There are now two main schemes. The Poverty Benefit Scheme, with a total budget of $22.6 million in 2013, will assist up to 13,000 households with a maximum payment of $150 per month. Part of this amount consists of a $30 food voucher. Part of the Poverty Benefit Scheme includes something called the Welfare Graduation Scheme. When assistance is given to a family, the head of the family signs a contract to actively look for income-generating and vocational-training opportunities.

The Poverty Benefit Scheme eliminates the previous vulnerability categories (the elderly, chronically ill and disabled) and directs benefits at the most needy households that will be determined by measures such as property ownership (houses, land), assets and household items.

Government has also established Fiji’s first ever Social Pension Scheme of $30 a month which will benefit more than 9,000 people who are 70 years and over. This scheme will cost $3.2 million in 2013 and enable a significant number of Fiji’s elderly population, who were previously receiving no form of financial support, to live out the remainder of their lives with dignity and respect. To be eligible, individuals must not currently have access to any superannuation or other means of income.

 Fijians will also continue to benefit from existing poverty alleviation programmes. One is the Care and Protection Programme, which benefits children from disadvantaged backgrounds. This allowance can be accessed by children up to 18 years, particularly those who come from a single parent family, have a parent in prison, or have foster parents and guardians.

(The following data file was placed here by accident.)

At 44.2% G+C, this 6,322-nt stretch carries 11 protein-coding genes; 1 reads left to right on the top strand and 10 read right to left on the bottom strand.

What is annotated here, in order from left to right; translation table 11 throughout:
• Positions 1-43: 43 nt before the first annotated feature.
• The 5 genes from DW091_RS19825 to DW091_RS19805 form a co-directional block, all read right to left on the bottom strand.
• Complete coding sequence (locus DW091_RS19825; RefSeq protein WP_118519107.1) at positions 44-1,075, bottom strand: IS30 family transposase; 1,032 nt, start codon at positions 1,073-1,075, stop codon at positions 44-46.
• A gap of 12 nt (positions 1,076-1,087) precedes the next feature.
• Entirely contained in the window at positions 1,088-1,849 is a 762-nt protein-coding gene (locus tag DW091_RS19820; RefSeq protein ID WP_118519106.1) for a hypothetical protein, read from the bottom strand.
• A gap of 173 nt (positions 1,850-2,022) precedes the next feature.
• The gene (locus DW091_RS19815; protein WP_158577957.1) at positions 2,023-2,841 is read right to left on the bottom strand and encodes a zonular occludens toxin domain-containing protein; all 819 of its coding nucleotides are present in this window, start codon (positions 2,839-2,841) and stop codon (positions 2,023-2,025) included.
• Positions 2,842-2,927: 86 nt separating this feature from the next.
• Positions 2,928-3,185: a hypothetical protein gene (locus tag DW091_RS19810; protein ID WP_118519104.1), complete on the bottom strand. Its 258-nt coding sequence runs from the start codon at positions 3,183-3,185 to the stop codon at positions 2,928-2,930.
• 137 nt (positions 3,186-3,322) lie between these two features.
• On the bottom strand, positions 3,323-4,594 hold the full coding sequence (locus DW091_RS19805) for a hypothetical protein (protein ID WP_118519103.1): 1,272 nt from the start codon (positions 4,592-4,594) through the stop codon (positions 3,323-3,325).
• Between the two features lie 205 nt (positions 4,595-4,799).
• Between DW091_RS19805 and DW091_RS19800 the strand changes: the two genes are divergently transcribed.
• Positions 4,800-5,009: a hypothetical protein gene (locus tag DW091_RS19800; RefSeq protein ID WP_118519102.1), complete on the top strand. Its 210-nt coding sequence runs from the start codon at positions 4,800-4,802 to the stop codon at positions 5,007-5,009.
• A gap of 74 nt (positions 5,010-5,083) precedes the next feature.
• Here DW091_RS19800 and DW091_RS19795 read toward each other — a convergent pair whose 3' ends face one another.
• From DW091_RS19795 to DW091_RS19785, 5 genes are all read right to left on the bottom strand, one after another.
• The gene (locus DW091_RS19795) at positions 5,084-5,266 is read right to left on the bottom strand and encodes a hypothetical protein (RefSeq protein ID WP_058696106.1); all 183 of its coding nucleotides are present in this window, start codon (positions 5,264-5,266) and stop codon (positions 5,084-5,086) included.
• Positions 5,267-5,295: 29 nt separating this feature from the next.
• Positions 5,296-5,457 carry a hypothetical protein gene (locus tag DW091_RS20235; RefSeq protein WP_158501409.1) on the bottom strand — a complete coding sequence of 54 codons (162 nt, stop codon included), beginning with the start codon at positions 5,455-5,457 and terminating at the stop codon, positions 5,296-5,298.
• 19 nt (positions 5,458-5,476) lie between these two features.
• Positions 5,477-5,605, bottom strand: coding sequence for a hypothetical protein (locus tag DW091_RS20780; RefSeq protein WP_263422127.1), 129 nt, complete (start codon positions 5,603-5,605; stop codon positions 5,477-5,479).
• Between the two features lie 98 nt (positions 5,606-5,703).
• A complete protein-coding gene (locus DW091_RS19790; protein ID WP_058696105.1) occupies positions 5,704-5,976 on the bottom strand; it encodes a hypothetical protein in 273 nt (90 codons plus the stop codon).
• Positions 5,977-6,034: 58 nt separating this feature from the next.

Another scheme is the subsidized bus fare programme, which Government introduced to help ordinary Fijians make ends meet by providing free or subsidized bus fare to school children, the elderly and the disabled. Government has also been providing free text books to school children to help poor families with the cost of education.

MINISTRY STARTS MINIMUM WAGE SURVEY, The Ministry of Labour has started Fiji's first National Minimum Wage Baseline survey. Minister Jone Usamate  said the survey would result in the determination and introduction of a national minimum wage, the hourly rate below which all sectoral minimum wage rates must not be allowed to fall. The survey will  assess existing wage levels and conditions of employment in the context of the requirements under the Employment Relations Promulgation 2007 (ERP) and the ten  current Wages Regulation Orders (WROs) against the backdrop of the economy.